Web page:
Anaheim police officers seen firing 76 shots at suspect in bodycam video will not be charged in his death

Anaheim police officers seen firing 76 shots at suspect in bodycam video will not be charged in his death
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Two police officers who were involved in a fatal shooting last summer in Anaheim, California, will not be facing criminal charges after an investigation by the district attorney's office determined there was not enough evidence to state they were criminally culpable.

Bodycam footage obtained from the cameras on Sean Staymates and Kevin Pedersen of the Anaheim Police Department showed the pair fire over 70 shots between them at 50-year-old Eliuth Penaloza Nava, who they had been told was armed and acting erratically. A detailed report on the incident made by the Orange County District Attorney's Office has cleared them of any wrongdoing.

"It is our legal opinion that there is a lack of sufficient evidence to show beyond a reasonable doubt criminal culpability on the part of Officers Staymates and Pedersen when they fatally shot Nava on July 21, 2018," a letter addressed to Anaheim Police Chief Jorge Cisneros read.

According to CNN, the department was called into action that July morning after one of Nava's brothers called them to report that the 50-year-old was under the influence of an unknown drug and "hallucinating." He told them that his brother was armed with a gun and a knife and waiting in a truck parked outside their parents' house.


The dash cam and body cam footage which has now been released shows the pair responding to the call in a residential neighborhood in Anaheim.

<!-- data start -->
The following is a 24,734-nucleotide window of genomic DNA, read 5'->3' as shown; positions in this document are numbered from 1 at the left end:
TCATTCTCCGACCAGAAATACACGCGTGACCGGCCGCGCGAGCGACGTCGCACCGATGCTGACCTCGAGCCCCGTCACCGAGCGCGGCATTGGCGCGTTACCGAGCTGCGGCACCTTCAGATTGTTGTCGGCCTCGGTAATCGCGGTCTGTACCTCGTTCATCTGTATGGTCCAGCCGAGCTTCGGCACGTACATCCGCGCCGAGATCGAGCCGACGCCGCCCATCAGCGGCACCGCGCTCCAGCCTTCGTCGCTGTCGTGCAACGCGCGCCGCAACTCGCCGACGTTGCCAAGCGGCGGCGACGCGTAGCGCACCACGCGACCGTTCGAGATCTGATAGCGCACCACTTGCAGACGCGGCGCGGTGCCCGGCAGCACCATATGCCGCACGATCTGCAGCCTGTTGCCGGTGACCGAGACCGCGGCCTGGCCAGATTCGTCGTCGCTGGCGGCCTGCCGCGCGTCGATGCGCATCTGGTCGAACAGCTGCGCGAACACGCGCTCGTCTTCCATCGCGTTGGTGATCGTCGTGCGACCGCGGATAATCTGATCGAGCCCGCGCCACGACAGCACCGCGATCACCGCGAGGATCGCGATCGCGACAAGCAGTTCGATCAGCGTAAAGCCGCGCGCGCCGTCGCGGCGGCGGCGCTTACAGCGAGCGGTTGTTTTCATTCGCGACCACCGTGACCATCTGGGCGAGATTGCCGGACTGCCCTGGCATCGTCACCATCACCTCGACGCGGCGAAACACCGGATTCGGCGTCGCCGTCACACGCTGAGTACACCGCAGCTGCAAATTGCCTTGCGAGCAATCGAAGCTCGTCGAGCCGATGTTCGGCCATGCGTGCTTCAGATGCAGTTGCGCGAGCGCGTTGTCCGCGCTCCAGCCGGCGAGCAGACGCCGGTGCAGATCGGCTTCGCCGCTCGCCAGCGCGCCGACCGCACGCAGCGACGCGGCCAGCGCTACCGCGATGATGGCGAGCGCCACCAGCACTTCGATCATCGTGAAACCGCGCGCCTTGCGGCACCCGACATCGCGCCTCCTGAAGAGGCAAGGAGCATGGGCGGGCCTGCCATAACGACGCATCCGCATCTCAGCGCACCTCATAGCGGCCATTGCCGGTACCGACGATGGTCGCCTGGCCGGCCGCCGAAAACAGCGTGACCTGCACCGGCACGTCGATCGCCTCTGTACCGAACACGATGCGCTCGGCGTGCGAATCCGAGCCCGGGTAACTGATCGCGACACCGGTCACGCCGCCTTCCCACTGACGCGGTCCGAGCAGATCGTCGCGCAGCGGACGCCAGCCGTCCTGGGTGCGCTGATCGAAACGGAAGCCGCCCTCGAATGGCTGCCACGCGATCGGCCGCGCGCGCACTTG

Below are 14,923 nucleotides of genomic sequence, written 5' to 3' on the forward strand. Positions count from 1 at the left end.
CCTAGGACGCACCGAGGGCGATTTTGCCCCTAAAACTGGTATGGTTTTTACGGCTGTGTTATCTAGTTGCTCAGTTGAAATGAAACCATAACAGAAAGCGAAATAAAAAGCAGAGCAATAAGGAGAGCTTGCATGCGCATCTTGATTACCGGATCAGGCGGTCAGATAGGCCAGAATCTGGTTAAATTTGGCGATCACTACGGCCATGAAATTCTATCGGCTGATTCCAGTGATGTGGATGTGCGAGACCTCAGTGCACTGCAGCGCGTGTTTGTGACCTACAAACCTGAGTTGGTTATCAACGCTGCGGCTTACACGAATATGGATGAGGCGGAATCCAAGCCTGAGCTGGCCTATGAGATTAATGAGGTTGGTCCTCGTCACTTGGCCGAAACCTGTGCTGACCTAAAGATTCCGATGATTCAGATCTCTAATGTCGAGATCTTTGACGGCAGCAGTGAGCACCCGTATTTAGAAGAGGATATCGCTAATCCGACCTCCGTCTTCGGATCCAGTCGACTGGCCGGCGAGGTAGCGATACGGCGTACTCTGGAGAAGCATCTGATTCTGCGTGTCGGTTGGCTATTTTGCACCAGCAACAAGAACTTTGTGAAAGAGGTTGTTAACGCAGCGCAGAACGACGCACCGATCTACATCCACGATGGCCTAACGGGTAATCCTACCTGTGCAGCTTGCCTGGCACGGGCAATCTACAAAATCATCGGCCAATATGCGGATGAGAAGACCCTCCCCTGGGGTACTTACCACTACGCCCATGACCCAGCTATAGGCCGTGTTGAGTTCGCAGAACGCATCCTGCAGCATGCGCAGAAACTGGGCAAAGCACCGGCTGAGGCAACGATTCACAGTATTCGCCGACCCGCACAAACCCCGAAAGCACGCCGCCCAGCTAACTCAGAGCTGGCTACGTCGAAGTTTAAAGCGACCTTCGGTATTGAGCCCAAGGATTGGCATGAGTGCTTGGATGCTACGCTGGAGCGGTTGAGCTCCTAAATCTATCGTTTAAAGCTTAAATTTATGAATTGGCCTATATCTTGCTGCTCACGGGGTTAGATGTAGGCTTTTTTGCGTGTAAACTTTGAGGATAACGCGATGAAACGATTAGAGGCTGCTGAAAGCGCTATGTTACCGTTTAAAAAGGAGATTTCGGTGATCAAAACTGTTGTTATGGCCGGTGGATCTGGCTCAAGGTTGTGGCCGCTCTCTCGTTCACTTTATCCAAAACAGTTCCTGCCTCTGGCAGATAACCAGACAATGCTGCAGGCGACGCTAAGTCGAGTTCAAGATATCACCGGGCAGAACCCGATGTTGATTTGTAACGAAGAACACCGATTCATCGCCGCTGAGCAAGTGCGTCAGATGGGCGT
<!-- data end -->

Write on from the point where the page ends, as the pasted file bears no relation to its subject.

When they arrive, Staymates sees Nava sit up and start the truck, resulting in him and Pederson exiting their car with weapons drawn and ordering the 50-year-old to stop multiple times.

However, Nava does not comply and drives off, with Staymates and Pederson giving chase.


As the chase ensues, Pedersen can be seen holding his handgun while driving before beginning to fire away at the truck through the windshield of his car. Staymates can be seen firing his rifle as well. The former fired his handgun 64 times, even reloading in between, while the latter fired 12 shots.

The report states they fired because Pedersen saw Nava reach down to the floorboard immediately into the pursuit and then pointing what appeared to be a semi-automatic handgun out the window, directly at them.


However, the 'gun' was later determined to be a CO2-powered air pistol, though it did note that it was "black in color and extremely similar in appearance to an authentic 9mm Luger pistol."

"Officers Pedersen and Staymates both feared Nava was going to shoot and kill them," it was written in the report. "We highly discourage shooting through a windshield but our policy does not state that you cannot, there could be incidents or actions at times where that would be permissible."


Nava sustained nine gunshot wounds from the incident and died on the scene, with the autopsy finding amphetamines and methamphetamines in his blood.

The district attorney ultimately ruled that "both Officer Pedersen and Officer Staymates were justified in believing that Nava posed a significant threat of death or serious physical injury to both officers and to others," though it was also written that their behavior was "alarming and irresponsible."


While they will not be facing criminal charges, Cisneros said Pederson, who was a probationary officer, has already been dismissed by the department. He also said Staymates would be facing department discipline.

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 Anaheim police officers bodycam footage firing 76 shots will not be criminally charged